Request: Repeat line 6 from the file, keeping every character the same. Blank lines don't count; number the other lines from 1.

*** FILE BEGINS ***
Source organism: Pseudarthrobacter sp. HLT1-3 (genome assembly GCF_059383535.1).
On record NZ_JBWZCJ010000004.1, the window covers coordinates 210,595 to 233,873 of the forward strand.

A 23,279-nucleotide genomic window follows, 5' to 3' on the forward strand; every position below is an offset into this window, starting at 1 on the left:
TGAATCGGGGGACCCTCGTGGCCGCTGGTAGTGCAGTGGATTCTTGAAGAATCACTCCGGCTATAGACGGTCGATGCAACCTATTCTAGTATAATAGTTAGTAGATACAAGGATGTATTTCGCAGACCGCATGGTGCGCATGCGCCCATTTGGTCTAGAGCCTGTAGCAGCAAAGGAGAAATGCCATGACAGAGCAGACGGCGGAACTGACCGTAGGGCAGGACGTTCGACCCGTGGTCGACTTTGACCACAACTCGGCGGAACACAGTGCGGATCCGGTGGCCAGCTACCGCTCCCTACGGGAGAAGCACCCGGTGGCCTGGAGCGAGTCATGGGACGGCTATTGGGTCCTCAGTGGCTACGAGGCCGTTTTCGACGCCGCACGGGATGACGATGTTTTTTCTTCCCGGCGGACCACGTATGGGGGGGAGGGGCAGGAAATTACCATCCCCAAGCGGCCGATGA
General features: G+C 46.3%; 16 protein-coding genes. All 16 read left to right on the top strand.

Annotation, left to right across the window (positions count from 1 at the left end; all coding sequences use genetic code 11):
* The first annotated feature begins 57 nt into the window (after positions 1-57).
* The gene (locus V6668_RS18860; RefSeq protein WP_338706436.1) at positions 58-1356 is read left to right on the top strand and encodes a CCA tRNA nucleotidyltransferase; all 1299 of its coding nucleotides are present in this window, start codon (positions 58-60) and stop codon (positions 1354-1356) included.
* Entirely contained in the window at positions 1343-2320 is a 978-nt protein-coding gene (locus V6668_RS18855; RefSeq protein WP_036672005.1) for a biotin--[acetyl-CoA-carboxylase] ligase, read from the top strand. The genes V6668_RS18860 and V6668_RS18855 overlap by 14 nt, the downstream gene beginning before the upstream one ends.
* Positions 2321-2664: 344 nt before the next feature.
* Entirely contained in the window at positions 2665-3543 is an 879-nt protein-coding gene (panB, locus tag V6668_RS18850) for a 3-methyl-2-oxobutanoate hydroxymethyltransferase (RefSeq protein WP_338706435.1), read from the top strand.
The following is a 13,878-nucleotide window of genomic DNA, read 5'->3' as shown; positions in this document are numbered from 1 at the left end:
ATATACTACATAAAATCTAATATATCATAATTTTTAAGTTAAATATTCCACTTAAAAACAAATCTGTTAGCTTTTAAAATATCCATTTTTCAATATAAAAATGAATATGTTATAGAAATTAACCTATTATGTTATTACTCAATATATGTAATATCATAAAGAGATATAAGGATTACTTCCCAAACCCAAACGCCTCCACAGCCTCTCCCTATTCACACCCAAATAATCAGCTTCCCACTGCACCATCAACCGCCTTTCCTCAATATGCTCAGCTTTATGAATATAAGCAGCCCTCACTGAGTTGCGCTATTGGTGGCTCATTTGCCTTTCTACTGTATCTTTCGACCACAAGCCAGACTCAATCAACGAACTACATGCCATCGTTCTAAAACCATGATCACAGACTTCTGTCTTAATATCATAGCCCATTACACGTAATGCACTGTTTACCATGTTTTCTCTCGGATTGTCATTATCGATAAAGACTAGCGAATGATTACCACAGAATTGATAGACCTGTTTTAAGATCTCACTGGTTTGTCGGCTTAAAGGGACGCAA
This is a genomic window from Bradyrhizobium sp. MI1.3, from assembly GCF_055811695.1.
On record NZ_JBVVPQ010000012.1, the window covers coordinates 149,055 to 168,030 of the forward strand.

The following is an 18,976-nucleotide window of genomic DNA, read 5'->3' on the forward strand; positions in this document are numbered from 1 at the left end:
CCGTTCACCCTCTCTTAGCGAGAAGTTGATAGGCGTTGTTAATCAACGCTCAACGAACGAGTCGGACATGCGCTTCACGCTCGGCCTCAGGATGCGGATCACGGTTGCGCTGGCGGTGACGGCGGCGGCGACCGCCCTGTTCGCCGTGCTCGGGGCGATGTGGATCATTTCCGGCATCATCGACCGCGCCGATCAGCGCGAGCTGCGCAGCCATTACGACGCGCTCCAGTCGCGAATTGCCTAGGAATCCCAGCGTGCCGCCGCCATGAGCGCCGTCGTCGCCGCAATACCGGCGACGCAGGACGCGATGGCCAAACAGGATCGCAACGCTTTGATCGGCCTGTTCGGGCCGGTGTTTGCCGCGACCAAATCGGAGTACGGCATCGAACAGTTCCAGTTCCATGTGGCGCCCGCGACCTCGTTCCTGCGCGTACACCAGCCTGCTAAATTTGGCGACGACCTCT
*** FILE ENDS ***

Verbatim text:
Annotation, left to right across the window (positions count from 1 at the left end; all coding sequences use genetic code 11):